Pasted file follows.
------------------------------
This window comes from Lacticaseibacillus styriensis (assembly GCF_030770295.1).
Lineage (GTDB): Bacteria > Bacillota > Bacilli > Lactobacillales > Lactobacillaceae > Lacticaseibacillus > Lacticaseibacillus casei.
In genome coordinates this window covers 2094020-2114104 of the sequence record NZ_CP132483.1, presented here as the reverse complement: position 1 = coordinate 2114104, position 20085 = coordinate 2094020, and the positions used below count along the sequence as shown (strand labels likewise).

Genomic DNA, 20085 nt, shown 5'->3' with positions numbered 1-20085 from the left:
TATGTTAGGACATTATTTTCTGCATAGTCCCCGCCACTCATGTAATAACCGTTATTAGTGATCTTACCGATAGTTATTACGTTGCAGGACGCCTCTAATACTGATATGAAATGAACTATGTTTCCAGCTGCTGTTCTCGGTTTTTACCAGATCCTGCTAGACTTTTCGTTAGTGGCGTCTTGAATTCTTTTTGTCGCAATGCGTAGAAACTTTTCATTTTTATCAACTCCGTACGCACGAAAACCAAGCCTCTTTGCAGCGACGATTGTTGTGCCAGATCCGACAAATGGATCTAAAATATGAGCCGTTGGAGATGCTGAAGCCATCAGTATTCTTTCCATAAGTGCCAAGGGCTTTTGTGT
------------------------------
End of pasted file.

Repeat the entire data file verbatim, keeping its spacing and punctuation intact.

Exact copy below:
This window comes from Lacticaseibacillus styriensis (assembly GCF_030770295.1).
Lineage (GTDB): Bacteria > Bacillota > Bacilli > Lactobacillales > Lactobacillaceae > Lacticaseibacillus > Lacticaseibacillus casei.
In genome coordinates this window covers 2094020-2114104 of the sequence record NZ_CP132483.1, presented here as the reverse complement: position 1 = coordinate 2114104, position 20085 = coordinate 2094020, and the positions used below count along the sequence as shown (strand labels likewise).

Genomic DNA, 20085 nt, shown 5'->3' with positions numbered 1-20085 from the left:
TATGTTAGGACATTATTTTCTGCATAGTCCCCGCCACTCATGTAATAACCGTTATTAGTGATCTTACCGATAGTTATTACGTTGCAGGACGCCTCTAATACTGATATGAAATGAACTATGTTTCCAGCTGCTGTTCTCGGTTTTTACCAGATCCTGCTAGACTTTTCGTTAGTGGCGTCTTGAATTCTTTTTGTCGCAATGCGTAGAAACTTTTCATTTTTATCAACTCCGTACGCACGAAAACCAAGCCTCTTTGCAGCGACGATTGTTGTGCCAGATCCGACAAATGGATCTAAAATATGAGCCGTTGGAGATGCTGAAGCCATCAGTATTCTTTCCATAAGTGCCAAGGGCTTTTGTGT